It was based on the chassis of the KV-1 Heavy Tank, with a large M1938 Howitzer (152mm) replacing its main gun.[N 1] It was also armed with three DT machine guns. The KV-2 also had a 5 speed forward, 1 speed reverse transmission system. The KV-2 had a top speed of 25.5 kilometers per hour, which was provided by a W-2 engine. It had a range of 140 kilometers. The vehicle was 6.8 meters long, and weighed 48,800 kilograms. Armor protection on the vehicle could be as much as 110 mm in some places.
Though, even the same thick armor as the KV-1 Heavy Tank before it could not save the mechnically unstable KV-2. Furthermore, even if the vehicle could keep running, it was incredibly slow and the ill designed turret proved to be too large a target. [N 2]
The first variant of the KV-2 series was the KV-2B which was upgraded model fitted with the KV-1B chassis and was also given an additional 35 mm of armor to the turret for crew protection. The next variant produced was the flame version which utilized the large size of the turret to store fuel for a flamethrower on board.
The KV-2 was first developed in 1939-1940 and in just two weeks, prototypes had already been produced. The first combat action that the KV-2 saw was in the Winter War against Finland. Here it proved semi effective, but early on problems had arisen. The 152mm howitzer packed a powerful punch against armored vehicles, but it was an impractical weapon that was more well suited for the anti-position role, but it proved quite ineffective at that as well. The size and horrible mobility did not serve it well on the battlefield. Its huge silhouette made it easy pickings for German anti-tank guns. One slightly amusing problem with the KV-2 was that the gun could not fire in every direction due to the fact that the recoil could jam or completely destroy the turret ring.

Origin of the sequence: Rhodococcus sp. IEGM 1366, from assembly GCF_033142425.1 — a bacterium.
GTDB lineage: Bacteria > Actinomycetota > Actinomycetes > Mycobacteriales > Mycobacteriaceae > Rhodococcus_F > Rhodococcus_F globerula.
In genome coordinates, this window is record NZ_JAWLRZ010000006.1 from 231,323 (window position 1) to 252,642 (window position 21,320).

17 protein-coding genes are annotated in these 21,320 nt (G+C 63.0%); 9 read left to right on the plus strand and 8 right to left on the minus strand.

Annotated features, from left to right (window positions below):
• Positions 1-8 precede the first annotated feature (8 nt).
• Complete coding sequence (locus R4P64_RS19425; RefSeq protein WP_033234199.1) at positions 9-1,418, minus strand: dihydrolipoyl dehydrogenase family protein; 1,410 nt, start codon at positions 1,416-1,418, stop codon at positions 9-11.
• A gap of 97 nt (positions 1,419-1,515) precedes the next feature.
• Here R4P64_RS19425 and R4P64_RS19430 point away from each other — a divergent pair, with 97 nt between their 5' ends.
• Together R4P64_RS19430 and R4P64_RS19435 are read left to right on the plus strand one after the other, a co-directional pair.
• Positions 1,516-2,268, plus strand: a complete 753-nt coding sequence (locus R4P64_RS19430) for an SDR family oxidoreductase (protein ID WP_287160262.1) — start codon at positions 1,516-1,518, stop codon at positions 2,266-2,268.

Possibly the most notable action of any KV-2 was at the Battle of Raseiniai, which saw a single KV-2 hold up the entirety of the 6th Panzer Division. The KV-2 had destroyed about two-dozen tanks by the end of the engagement. Although this was a great achievement, the KV-2 was not a practical weapon that could not be used very effectively. The speed and poor traverse of KV-2 made it unsuitable for spearheading attacks in a way that the T-34 could. Eventually, the KV-2 was phased out of service due to it's impracticality and terrible mobility. In total, around 330 models were built by the end of the war.
- Though originally, the vehicle was armed with a 122 mm howitzer
- In fact, examples captured by German forces were often used until they literally stopped working and were then abandoned because of the fact that it was oftentimes not worth the trouble to repair the vehicles